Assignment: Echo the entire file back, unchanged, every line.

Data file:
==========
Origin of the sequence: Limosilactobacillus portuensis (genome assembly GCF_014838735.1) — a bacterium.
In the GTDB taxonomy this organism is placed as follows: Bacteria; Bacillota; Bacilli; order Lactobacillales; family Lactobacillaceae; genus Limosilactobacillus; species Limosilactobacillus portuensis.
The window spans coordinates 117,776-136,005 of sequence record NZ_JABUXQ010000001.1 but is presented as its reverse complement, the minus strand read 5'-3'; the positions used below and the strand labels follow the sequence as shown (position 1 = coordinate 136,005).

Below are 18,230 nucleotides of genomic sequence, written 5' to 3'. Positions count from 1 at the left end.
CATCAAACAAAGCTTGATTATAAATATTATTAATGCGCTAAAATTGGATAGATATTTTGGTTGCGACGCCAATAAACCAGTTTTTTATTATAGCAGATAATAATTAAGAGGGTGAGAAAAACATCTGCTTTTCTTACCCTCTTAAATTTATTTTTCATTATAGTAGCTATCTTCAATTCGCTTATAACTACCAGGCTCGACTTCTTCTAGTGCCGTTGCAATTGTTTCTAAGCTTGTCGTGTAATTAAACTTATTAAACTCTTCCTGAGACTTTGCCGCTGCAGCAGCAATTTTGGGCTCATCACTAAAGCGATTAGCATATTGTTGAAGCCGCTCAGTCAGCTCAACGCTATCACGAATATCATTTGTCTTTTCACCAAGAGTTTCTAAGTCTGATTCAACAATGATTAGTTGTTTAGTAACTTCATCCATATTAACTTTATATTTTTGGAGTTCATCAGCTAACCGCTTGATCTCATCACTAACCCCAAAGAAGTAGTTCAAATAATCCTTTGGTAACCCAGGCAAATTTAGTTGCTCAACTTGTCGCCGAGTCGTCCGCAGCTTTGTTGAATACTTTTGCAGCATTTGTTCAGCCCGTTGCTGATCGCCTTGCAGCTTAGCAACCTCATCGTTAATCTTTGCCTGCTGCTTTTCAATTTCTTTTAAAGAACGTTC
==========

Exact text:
Origin of the sequence: Limosilactobacillus portuensis (genome assembly GCF_014838735.1) — a bacterium.
In the GTDB taxonomy this organism is placed as follows: Bacteria; Bacillota; Bacilli; order Lactobacillales; family Lactobacillaceae; genus Limosilactobacillus; species Limosilactobacillus portuensis.
The window spans coordinates 117,776-136,005 of sequence record NZ_JABUXQ010000001.1 but is presented as its reverse complement, the minus strand read 5'-3'; the positions used below and the strand labels follow the sequence as shown (position 1 = coordinate 136,005).

Below are 18,230 nucleotides of genomic sequence, written 5' to 3'. Positions count from 1 at the left end.
CATCAAACAAAGCTTGATTATAAATATTATTAATGCGCTAAAATTGGATAGATATTTTGGTTGCGACGCCAATAAACCAGTTTTTTATTATAGCAGATAATAATTAAGAGGGTGAGAAAAACATCTGCTTTTCTTACCCTCTTAAATTTATTTTTCATTATAGTAGCTATCTTCAATTCGCTTATAACTACCAGGCTCGACTTCTTCTAGTGCCGTTGCAATTGTTTCTAAGCTTGTCGTGTAATTAAACTTATTAAACTCTTCCTGAGACTTTGCCGCTGCAGCAGCAATTTTGGGCTCATCACTAAAGCGATTAGCATATTGTTGAAGCCGCTCAGTCAGCTCAACGCTATCACGAATATCATTTGTCTTTTCACCAAGAGTTTCTAAGTCTGATTCAACAATGATTAGTTGTTTAGTAACTTCATCCATATTAACTTTATATTTTTGGAGTTCATCAGCTAACCGCTTGATCTCATCACTAACCCCAAAGAAGTAGTTCAAATAATCCTTTGGTAACCCAGGCAAATTTAGTTGCTCAACTTGTCGCCGAGTCGTCCGCAGCTTTGTTGAATACTTTTGCAGCATTTGTTCAGCCCGTTGCTGATCGCCTTGCAGCTTAGCAACCTCATCGTTAATCTTTGCCTGCTGCTTTTCAATTTCTTTTAAAGAACGTTC